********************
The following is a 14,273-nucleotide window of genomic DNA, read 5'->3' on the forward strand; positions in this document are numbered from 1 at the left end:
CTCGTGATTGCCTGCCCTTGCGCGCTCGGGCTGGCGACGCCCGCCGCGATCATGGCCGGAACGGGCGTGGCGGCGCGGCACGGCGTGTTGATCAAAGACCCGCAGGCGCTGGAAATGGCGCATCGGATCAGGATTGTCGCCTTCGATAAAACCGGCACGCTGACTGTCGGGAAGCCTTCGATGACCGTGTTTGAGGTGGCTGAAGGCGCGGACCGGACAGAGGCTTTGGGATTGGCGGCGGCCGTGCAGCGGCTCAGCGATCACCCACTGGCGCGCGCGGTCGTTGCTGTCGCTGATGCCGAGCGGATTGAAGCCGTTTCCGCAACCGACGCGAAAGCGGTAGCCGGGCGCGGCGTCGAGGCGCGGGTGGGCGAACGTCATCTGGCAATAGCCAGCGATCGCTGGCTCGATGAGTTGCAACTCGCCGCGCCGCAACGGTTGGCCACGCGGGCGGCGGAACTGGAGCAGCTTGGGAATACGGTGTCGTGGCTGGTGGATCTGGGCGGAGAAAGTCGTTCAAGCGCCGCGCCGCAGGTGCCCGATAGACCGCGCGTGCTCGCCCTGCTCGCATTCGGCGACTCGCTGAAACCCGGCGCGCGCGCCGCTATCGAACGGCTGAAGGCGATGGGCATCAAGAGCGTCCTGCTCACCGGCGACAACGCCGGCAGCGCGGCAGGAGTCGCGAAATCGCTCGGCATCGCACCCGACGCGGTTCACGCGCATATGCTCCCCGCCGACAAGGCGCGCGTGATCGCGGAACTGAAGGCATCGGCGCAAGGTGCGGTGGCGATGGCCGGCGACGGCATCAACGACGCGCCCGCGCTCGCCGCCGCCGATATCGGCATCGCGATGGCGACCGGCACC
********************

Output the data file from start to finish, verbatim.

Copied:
The following is a 14,273-nucleotide window of genomic DNA, read 5'->3' on the forward strand; positions in this document are numbered from 1 at the left end:
CTCGTGATTGCCTGCCCTTGCGCGCTCGGGCTGGCGACGCCCGCCGCGATCATGGCCGGAACGGGCGTGGCGGCGCGGCACGGCGTGTTGATCAAAGACCCGCAGGCGCTGGAAATGGCGCATCGGATCAGGATTGTCGCCTTCGATAAAACCGGCACGCTGACTGTCGGGAAGCCTTCGATGACCGTGTTTGAGGTGGCTGAAGGCGCGGACCGGACAGAGGCTTTGGGATTGGCGGCGGCCGTGCAGCGGCTCAGCGATCACCCACTGGCGCGCGCGGTCGTTGCTGTCGCTGATGCCGAGCGGATTGAAGCCGTTTCCGCAACCGACGCGAAAGCGGTAGCCGGGCGCGGCGTCGAGGCGCGGGTGGGCGAACGTCATCTGGCAATAGCCAGCGATCGCTGGCTCGATGAGTTGCAACTCGCCGCGCCGCAACGGTTGGCCACGCGGGCGGCGGAACTGGAGCAGCTTGGGAATACGGTGTCGTGGCTGGTGGATCTGGGCGGAGAAAGTCGTTCAAGCGCCGCGCCGCAGGTGCCCGATAGACCGCGCGTGCTCGCCCTGCTCGCATTCGGCGACTCGCTGAAACCCGGCGCGCGCGCCGCTATCGAACGGCTGAAGGCGATGGGCATCAAGAGCGTCCTGCTCACCGGCGACAACGCCGGCAGCGCGGCAGGAGTCGCGAAATCGCTCGGCATCGCACCCGACGCGGTTCACGCGCATATGCTCCCCGCCGACAAGGCGCGCGTGATCGCGGAACTGAAGGCATCGGCGCAAGGTGCGGTGGCGATGGCCGGCGACGGCATCAACGACGCGCCCGCGCTCGCCGCCGCCGATATCGGCATCGCGATGGCGACCGGCACC